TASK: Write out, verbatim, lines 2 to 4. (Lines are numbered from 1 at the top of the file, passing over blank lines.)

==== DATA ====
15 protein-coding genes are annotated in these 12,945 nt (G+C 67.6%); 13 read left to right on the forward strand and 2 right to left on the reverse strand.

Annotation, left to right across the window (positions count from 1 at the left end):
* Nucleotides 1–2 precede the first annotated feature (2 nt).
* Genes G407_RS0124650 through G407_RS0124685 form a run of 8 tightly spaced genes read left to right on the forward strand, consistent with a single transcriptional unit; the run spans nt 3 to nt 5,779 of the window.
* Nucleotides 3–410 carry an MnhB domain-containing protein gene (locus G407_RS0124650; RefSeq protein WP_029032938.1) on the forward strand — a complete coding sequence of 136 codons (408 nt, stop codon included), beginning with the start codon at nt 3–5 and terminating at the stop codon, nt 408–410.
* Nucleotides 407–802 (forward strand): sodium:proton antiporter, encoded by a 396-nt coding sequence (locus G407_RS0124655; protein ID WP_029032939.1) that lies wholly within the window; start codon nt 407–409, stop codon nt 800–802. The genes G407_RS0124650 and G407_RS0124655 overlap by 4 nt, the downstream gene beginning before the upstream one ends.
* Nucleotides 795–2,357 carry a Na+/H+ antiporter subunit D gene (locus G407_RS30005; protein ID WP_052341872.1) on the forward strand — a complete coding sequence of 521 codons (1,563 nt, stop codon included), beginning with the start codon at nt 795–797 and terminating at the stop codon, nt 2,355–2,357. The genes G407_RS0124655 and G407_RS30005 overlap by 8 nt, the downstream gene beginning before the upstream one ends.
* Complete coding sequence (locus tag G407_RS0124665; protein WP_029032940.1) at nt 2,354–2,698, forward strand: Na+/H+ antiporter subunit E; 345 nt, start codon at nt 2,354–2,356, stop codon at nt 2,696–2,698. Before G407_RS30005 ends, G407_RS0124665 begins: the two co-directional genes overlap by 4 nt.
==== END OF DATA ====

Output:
Annotation, left to right across the window (positions count from 1 at the left end):
* Nucleotides 1–2 precede the first annotated feature (2 nt).
* Genes G407_RS0124650 through G407_RS0124685 form a run of 8 tightly spaced genes read left to right on the forward strand, consistent with a single transcriptional unit; the run spans nt 3 to nt 5,779 of the window.